37. The method of claim 36, wherein after breaking the liquid metal connection, a second liquid metal connection and a slug coupling is established between the slug and a third and fourth contact.
Description
CROSS REFERENCE TO RELATED APPLICATIONS

This application is related to the following co-pending U.S. Patent Applications, being identified by the below enumerated identifiers and arranged in alphanumerical order, which have the same ownership as the present application and to that extent are related to the present application and which are hereby incorporated by reference:

  • Application 10010448-1, titled “Piezoelectrically Actuated Liquid Metal Switch”, filed May 2, 2002 and identified by Ser. No. 10/137,691;
  • Application 10010529-1, “Bending Mode Latching Relay”, and having the same filing date as the present application;
  • Application 10010531-1, “High Frequency Bending Mode Latching Relay”, and having the same filing date as the present application;
  • Application 10010570-1, titled “Piezoelectrically Actuated Liquid Metal Switch”, filed May 2, 2002 and identified by Ser. No. 10/142,076;
  • Application 10010571-1, “High-frequency, Liquid Metal, Latching Relay with Face Contact”, and having the same filing date as the present application;
  • Application 10010572-1, “Liquid Metal, Latching Relay with Face Contact”, and having the same filing date as the present application;
  • Application 10010573-1, “Insertion Type Liquid Metal Latching Relay”, and having the same filing date as the present application;
  • Application 10010617-1, “High-frequency, Liquid Metal, Latching Relay Array”, and having the same filing date as the present application;
  • Application 10010618-1, “Insertion Type Liquid Metal Latching Relay Array”, and having the same filing date as the present application;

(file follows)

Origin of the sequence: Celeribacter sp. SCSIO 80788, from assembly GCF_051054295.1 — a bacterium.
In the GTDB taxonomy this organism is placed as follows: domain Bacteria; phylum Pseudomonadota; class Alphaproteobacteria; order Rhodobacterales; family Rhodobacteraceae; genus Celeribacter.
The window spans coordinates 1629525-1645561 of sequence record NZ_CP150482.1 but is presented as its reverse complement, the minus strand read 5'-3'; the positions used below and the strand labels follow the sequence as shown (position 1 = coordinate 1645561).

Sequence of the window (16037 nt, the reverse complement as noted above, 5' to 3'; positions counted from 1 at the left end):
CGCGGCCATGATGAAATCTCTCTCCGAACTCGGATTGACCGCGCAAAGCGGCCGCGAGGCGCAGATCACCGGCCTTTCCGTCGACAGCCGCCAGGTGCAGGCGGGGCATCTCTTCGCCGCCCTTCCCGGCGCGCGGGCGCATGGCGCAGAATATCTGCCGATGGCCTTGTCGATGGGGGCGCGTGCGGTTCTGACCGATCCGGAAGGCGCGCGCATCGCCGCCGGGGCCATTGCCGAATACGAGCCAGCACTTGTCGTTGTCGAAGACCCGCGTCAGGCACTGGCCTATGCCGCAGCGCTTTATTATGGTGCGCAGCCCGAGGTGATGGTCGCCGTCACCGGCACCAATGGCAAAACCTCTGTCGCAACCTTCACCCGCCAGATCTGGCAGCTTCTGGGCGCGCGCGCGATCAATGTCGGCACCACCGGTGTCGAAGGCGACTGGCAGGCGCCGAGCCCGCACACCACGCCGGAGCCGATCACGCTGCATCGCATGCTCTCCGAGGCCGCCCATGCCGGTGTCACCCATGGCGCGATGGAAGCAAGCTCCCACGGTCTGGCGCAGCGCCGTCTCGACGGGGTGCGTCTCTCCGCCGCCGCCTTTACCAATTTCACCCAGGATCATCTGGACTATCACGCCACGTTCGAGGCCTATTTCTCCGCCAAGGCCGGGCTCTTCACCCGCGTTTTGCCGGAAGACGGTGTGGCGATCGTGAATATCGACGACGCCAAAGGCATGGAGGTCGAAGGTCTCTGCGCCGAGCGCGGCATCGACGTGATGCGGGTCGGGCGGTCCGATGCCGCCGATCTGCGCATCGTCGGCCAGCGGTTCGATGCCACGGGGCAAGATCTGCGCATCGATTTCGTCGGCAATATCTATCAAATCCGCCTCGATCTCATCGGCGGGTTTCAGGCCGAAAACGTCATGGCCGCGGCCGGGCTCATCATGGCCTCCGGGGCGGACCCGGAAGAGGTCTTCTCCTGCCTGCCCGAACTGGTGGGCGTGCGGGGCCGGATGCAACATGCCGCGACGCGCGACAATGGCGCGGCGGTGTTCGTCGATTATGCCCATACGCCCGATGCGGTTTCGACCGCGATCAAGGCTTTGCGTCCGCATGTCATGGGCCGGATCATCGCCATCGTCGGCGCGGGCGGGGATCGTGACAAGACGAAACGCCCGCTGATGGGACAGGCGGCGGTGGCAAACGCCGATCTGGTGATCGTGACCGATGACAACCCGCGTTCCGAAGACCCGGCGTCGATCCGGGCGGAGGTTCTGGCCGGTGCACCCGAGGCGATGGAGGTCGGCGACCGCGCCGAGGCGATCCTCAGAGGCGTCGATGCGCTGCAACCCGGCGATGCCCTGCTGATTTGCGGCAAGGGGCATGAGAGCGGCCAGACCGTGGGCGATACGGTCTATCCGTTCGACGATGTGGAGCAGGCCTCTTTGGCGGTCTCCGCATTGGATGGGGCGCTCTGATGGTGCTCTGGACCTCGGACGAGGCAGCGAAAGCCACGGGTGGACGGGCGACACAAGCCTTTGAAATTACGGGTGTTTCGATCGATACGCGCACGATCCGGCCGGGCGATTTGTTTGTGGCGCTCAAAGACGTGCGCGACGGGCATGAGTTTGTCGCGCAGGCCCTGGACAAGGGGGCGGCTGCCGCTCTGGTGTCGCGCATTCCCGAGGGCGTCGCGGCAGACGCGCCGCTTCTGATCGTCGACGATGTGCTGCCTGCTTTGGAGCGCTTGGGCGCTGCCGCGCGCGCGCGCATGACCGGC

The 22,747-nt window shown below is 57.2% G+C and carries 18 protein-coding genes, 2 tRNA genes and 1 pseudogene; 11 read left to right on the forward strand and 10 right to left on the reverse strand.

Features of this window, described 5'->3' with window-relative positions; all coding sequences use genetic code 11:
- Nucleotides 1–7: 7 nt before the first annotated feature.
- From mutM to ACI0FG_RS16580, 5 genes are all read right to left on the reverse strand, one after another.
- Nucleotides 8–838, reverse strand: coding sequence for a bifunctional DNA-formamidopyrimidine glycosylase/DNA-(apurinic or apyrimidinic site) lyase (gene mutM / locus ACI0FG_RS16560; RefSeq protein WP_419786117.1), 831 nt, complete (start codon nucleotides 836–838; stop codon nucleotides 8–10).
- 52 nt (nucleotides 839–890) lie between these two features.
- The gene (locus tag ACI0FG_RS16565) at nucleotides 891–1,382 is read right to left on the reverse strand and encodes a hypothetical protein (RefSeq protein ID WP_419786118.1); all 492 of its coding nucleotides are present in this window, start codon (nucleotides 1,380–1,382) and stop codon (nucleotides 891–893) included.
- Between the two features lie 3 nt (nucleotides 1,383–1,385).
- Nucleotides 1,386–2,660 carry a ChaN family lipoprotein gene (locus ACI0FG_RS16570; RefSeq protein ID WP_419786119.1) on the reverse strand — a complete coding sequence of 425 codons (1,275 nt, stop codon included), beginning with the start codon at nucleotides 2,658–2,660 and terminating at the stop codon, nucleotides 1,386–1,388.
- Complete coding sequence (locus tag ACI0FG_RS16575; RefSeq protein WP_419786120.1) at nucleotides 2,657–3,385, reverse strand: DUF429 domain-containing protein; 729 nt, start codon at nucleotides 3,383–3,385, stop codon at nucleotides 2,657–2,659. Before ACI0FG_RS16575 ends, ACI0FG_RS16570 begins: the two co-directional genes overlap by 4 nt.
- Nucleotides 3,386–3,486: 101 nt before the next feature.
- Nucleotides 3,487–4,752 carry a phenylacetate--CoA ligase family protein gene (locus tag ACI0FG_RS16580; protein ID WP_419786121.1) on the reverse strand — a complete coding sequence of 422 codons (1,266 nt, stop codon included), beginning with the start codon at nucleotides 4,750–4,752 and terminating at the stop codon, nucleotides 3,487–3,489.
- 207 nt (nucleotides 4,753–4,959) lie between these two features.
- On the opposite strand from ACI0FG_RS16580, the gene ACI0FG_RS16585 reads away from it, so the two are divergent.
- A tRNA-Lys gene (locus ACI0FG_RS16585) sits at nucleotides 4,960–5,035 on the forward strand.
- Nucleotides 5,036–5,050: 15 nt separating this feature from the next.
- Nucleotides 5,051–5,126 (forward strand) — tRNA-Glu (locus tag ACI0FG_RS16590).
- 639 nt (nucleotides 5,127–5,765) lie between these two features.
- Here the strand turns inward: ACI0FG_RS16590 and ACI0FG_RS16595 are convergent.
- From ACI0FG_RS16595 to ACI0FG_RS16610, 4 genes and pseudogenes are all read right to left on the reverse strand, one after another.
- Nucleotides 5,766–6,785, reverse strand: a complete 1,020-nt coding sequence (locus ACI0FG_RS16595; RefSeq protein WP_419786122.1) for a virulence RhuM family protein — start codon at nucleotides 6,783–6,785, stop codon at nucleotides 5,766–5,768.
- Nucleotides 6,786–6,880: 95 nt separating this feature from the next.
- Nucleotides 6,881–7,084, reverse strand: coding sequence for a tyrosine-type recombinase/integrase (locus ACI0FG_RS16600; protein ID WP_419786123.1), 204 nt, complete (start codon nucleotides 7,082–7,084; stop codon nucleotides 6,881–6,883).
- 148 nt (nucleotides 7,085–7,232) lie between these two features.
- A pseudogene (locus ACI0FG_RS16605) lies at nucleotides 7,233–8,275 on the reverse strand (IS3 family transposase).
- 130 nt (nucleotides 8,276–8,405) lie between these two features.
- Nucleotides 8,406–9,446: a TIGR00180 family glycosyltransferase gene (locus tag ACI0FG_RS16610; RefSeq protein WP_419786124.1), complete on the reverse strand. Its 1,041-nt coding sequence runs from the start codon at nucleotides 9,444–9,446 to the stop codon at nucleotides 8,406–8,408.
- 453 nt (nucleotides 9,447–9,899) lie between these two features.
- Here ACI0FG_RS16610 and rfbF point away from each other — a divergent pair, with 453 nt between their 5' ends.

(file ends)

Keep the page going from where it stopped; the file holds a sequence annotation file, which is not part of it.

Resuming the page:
• Application 10010634-1, “Liquid Metal Optical Relay”, and having the same filing date as the present application;
  • Application 10010640-1, titled “A Longitudinal Piezoelectric Optical Latching Relay”, filed Oct. 31, 2001 and identified by Ser. No. 09/999,590;
  • Application 10010643-1, “Shear Mode Liquid Metal Switch”, and having the same filing date as the present application;
  • Application 10010644-1, “Bending Mode Liquid Metal Switch”, and having the same filing date as the present application;
  • Application 10010656-1, titled “A Longitudinal Mode Optical Latching Relay”, and having the same filing date as the present application;
  • Application 10010663-1, “Method and Structure for a Pusher-Mode Piezoelectrically Actuated Liquid Metal Switch”, and having the same filing date as the present application;
  • Application 10010664-1, “Method and Structure for a Pusher-Mode Piezoelectrically Actuated Liquid Metal Optical Switch”, and having the same filing date as the present application;
  • Application 10010790-1, titled “Switch and Production Thereof”, filed Dec. 12, 2002 and identified by Ser. No. 10/317,597;
  • Application 10011055-1, “High Frequency Latching Relay with Bending Switch Bar”, and having the same filing date as the present application;
  • Application 10011056-1, “Latching Relay with Switch Bar”, and having the same filing date as the present application;
  • Application 10011064-1, “High Frequency Push-mode Latching Relay”, and having the same filing date as the present application;
  • Application 10011065-1, “Push-mode Latching Relay”, and having the same filing date as the present application;
  • Application 10011121-1, “Closed Loop Piezoelectric Pump”, and having the same filing date as the present application;
  • Application 10011329-1, titled “Solid Slug Longitudinal Piezoelectric Latching Relay”, filed May 2, 2002 and identified by Ser. No. 10/137,692;
  • Application 10011344-1, “Method and Structure for a Slug Pusher-Mode Piezoelectrically Actuated Liquid Metal Switch”, and having the same filing date as the present application;
  • Application 10011397-1, “Method and Structure for a Slug Assisted Pusher-Mode Piezoelectrically Actuated Liquid Metal Optical Switch”, and having the same filing date as the present application;